From what I know, the boots were of the type normally called half-boots and were nicknamed "Bluchers", though I don't know the story behind that. Shoes are normally considered to be footwear that do not enclose the ankle. Boots of the time were best suited for riding and were needed to protect the leg from friction agains the the animal and from being torn when riding through brush. Boots for riding could range from fairly light weight to very heavy (consider hussar versus cuirassier boots). Personnel expected to be on and off their horses, such as staff officers and the mounted officers in infantry battalions favoured light cavalry boots for obvious reasons. Apparently Wellington requested his cobbler to modify the standard Hessian type boot. He wanted a lower heel and to have them cut lower down the calf. The typical design was more form-fitting and had a deeper heel to aid in holding the stirrup. Since Wellington spent much time at a desk, it seems he wanted footwear suitable for all purposes. The boot he had designed for his purposes had nothing to do with today's rubber rain boots. The original Wellington boots were a hybrid riding boot and were not intended for infantry use.
As far as I can tell, those 1823 boots were low calf height and intended to protect the ankle. In appearance they might be similar to hiking boots today. I think they were lace up, whereas riding boots were not. Lace up shoes had become more common during the wars (as opposed to buckle or slip on). Obviously slip on shoes were the cheapest, but of only limited use. Lacing shoes required some form of eyelets, which in turn required more material and more work. The eyelets were probably of the style that had been around since Roman caligulae and still found in dance shoes, as opposed to the individual metal eyelets most of us are used to in our shoes and boots.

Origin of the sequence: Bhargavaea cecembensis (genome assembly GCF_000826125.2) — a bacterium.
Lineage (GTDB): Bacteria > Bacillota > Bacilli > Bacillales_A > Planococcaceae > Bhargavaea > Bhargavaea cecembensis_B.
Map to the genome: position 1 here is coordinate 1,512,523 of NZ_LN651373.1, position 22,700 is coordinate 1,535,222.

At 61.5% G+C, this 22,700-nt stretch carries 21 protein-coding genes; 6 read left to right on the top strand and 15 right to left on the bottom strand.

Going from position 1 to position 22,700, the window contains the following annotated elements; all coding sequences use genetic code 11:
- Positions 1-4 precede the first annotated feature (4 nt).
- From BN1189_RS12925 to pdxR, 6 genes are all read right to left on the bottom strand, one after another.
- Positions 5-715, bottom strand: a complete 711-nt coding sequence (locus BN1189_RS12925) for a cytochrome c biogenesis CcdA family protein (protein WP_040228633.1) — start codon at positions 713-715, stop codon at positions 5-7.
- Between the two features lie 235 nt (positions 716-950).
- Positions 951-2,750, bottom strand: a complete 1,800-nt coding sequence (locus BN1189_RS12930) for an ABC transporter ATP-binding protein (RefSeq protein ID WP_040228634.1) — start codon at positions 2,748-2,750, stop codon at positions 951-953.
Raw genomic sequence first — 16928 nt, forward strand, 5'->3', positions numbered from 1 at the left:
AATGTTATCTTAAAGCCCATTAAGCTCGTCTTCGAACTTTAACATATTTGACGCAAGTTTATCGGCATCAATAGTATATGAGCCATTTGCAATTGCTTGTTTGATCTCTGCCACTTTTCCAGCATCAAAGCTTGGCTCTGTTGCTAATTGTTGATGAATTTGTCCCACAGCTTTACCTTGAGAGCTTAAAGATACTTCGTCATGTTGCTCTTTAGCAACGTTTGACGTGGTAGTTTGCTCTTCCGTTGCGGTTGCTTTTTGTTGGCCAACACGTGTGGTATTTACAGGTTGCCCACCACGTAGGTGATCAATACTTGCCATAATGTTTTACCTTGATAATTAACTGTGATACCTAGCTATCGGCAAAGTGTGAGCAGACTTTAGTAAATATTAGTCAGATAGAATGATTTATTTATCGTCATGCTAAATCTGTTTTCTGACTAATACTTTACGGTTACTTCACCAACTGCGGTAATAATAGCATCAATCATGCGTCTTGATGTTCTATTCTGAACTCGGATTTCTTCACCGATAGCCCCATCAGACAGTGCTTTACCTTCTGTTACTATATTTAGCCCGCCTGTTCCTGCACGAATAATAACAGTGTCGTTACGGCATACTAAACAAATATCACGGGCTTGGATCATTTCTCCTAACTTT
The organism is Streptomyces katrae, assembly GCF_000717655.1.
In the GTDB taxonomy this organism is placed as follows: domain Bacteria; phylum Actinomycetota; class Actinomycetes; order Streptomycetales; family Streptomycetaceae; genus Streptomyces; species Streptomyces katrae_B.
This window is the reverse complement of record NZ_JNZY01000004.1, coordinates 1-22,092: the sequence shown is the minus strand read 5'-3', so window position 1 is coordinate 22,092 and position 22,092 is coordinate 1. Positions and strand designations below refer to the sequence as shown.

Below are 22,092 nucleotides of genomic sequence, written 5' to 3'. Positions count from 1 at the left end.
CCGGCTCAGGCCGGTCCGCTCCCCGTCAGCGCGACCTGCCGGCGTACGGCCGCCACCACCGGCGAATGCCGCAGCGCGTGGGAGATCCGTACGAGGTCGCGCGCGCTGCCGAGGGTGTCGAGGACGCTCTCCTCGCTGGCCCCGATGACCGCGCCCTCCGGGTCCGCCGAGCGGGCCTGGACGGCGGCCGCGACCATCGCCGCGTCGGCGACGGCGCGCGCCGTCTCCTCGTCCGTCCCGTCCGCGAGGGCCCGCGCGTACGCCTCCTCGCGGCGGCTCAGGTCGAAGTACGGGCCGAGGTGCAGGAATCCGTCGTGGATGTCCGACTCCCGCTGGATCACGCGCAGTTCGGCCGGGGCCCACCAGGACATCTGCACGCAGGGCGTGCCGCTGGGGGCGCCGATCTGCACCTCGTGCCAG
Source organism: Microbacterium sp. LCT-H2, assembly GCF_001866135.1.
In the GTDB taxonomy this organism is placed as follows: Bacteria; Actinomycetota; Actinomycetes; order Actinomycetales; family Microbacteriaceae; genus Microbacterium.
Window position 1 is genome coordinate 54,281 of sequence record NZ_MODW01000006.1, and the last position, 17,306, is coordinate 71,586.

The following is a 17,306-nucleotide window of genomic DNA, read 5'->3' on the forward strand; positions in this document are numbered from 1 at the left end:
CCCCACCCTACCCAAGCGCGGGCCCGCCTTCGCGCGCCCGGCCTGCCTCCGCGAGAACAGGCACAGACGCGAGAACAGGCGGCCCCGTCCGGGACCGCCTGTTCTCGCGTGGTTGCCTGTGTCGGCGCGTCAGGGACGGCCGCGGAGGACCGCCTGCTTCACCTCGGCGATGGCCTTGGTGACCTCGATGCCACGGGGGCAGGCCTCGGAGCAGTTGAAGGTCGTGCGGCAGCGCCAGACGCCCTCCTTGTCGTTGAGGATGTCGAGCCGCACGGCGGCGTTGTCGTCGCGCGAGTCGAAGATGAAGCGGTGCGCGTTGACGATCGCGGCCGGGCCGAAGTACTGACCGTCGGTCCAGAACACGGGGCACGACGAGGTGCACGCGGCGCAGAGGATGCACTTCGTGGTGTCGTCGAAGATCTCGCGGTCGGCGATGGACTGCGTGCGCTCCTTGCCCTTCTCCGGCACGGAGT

Leggings and breeches had survived for so long for reasons of economics and how the legwear was intended to be used, as far as I can tell. In the civilian world, there is no connection between footwear and legwear except to coordinate for fashion. In the infantry there are direct functional connections. The most basic is that it is important to cover the tops of the footwear to prevent material falling inside the tops of the boots. Such material can cause blisters and other damage with remarkable speed. It is not acceptable for individual soldiers to sit and clean out their boots whenever they feel like, so real injury could develop. Shoes were relatively cheap, but very low cut. Breeches were higher cut. Therefore they needed some kind of overlap. This website: http://www.warof1812.ca/trousers.htm shows a great picture of gaiters overlapping the shoes. By going to boots, cost per unit would go up, but they were probably repairable for longer. I also reckon that industrialization made it possible to produce boots more cheaply than before. I can tell you as an long term infantryman that footwear and legwear was of extreme importance to us.
You'd need to speak to an expert in the period between Waterloo and Crimea to validate the above, but hopefully it gives you a few lines of inquiry to follow up. Regards,